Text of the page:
On Remembering Why

Does extreme heat make you lethergic? It definitely has that effect on me. When I got off the airplane in Albuquerque last Sunday it was 100 degrees, and I realized the whole spiel I’d been delivering about how the heat is really not so bad when it’s so dry is really a load of crap when you’re walking to campus and you have your laptop on your shoulder and the biggest patch of shade is across the street and about two and a half feet long.

Also, I spent too many hours within too few weeks on airplanes, and I’ve caught a full on runny nose/congested/sore throat sort of cold–which, I must say, feels dissonant to the point of surreal amidst these extreme temperatures.

Don’t you love it when I don’t write for a few days and return only to whine about my perfectly lovely life by way of excusing my absence?

My life is perfectly lovely, by the way: I’ve got this nice sunny space to myself for the summer, I’ve got a splendid selection of local friends to drink very cold beers with (what else can one consume in this heat? oh, yes: frozen grapes. so many frozen grapes.), and endless shelves of mine and S’s books to pore through in the 22 and 3/4 hours of every Monday-Thursday when I’m not teaching. The other three days of the week, that’s pretty much all I’ve got on my hands. Also, today I made a lovely herby-eggy brunch for J and I and the weather is actually lovely and relatively mild.

And yet. And yet, people, I’m feeling uninspired.

Amidst my hazy malaise of of sniffles and self-pity, as you’ve noticed, I’ve not been posting much. But, I’m sure it will relieve you to hear, I have been talking about blogging–or rather, being a blogger. The moniker has gone and affixed itself to my introduction: “This is my friend E, she writes a blog.”

I can’t lay all the blame on friends, either: just as frequently, I meet someone, tell them I’m in school for writing, they ask what I write, and–it being the easiest and most tangible answer–I reply that I write a blog.

Either way, I’m cornered into explaining what it is I blog about. Which, lately, has translated into me shying away from the “dating blog” label.

“I write about relationships, but it’s not a journal,” I assure listeners, my tone immediately defensive. “I don’t go and write about the dates I’ve gone on the night before, just thoughts on issues related to relationships.”

So goes that spiel. And for the most part, I hope you’ll agree, that’s basically true. But really: it’s not as though I’ve got the qualifications to be doling out sincere advice or analysis. And then there’s the whole thing about me not going on all that many dates these days–and fewer, still, that I care to write about.

This is all, sort of, to offer another justification for my digital silence these past few days (sorry, I’m clearly warming up here still): for all my talk about not using this space to pour out overly personal experiences and emotions, right now that’s the only thing I feel like I can do. So, here goes.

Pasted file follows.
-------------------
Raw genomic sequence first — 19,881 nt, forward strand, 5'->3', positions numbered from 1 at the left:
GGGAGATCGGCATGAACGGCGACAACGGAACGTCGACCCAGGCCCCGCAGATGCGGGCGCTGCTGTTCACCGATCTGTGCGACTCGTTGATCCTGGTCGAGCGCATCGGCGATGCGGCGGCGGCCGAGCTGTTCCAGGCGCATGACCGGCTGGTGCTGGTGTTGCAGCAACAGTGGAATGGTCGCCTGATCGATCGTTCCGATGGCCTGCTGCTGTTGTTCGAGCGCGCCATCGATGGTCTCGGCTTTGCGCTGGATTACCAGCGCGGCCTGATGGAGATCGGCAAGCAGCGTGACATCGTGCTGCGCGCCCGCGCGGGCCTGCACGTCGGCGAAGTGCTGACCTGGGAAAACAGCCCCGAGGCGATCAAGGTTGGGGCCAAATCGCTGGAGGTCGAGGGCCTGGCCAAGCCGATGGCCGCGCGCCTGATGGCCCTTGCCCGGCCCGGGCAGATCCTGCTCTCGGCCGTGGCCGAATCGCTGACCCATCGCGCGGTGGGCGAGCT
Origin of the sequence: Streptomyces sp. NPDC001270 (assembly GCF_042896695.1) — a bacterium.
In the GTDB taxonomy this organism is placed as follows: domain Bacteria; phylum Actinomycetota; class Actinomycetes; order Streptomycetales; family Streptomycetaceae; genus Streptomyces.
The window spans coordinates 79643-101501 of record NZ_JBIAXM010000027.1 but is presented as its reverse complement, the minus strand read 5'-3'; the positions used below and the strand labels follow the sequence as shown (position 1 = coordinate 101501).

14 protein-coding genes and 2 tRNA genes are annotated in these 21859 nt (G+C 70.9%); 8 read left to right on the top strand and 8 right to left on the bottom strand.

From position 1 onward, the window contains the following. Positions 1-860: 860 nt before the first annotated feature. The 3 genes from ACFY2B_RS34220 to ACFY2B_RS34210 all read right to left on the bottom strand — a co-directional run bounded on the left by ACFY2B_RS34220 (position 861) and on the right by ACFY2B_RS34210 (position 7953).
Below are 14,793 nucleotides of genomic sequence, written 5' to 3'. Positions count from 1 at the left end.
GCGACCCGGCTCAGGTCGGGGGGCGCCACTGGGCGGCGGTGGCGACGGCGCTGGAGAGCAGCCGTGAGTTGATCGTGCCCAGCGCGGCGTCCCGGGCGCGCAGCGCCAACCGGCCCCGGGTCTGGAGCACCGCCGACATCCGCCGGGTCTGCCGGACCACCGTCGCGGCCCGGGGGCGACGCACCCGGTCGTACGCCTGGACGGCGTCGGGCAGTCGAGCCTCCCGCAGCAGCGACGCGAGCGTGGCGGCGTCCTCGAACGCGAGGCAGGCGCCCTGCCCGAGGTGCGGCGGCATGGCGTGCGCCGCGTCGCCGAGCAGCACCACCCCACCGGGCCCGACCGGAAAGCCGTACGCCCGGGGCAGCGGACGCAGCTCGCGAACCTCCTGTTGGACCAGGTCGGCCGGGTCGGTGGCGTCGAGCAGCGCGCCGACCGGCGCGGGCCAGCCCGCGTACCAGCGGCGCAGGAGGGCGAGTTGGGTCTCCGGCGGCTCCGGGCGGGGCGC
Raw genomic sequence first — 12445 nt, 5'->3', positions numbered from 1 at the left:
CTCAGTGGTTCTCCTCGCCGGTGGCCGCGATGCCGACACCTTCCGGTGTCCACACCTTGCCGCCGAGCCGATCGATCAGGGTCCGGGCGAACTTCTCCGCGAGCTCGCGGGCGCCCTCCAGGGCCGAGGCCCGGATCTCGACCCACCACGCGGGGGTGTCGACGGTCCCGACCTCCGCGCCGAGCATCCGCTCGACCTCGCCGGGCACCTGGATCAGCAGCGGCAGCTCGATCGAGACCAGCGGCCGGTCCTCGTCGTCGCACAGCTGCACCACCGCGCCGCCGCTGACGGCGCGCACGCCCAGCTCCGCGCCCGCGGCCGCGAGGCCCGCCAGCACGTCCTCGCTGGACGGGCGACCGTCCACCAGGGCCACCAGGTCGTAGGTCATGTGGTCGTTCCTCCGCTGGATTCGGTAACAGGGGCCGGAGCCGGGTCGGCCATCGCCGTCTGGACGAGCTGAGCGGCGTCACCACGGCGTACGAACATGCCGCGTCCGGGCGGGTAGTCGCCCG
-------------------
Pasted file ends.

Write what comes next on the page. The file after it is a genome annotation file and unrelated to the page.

Specifically, (you knew there was a specifically, right?) I do-but-don’t want to tell you about the other part of my visit to Minnesota, besides the reunion. That would be the part where I saw my ex-boyfriend. The one who was older, the one who I lived with, and the one who for the past four years has been dating a woman older than him who was–and, in a complicated and distant sort of way, still is–a close friend of mine.

Clearly, the whole thing is complicated, and that’s not the point. The point is that a really nice and unexpected thing happened: I remembered why I loved him.

It’s not that I’d recast him retroactively as some sort of demon; I never forgot that he was a good, caring and completely lovable person. But it had been so long, and when I’ve spoken about that relationship it’s usually in the context of telling people I was 19 when I started dating someone who was 35 and winding up in a conversation that involves me making excuses and wondering what, in fact, both of us were thinking: not exactly regret, but a bit of uncertainty.

We’ve hardly been in touch, but there was no doubt in my mind that I wanted to see him when I went back to St. Paul for the first time in years: he falls into the category of person you’ve once loved and are no longer intimate with but want, always, to know.

And when I anticipated seeing him I anticipated feeling that uncertainty: I anticipated that he would look older and I would feel distant and that I might become even more perplexed about our time together.

What I didn’t anticipate was that within moments of seeing him I’d see, exactly, what it was I fell in love with: the warmth, the humor, the unique sensibility.

It didn’t make me want to be with him again, but it did make me feel better about myself, and about those years. They weren’t perfect, but they were good. I may have been young, but I wasn’t stupid.

And those are important things–in this heat and with these sniffles–to remember.

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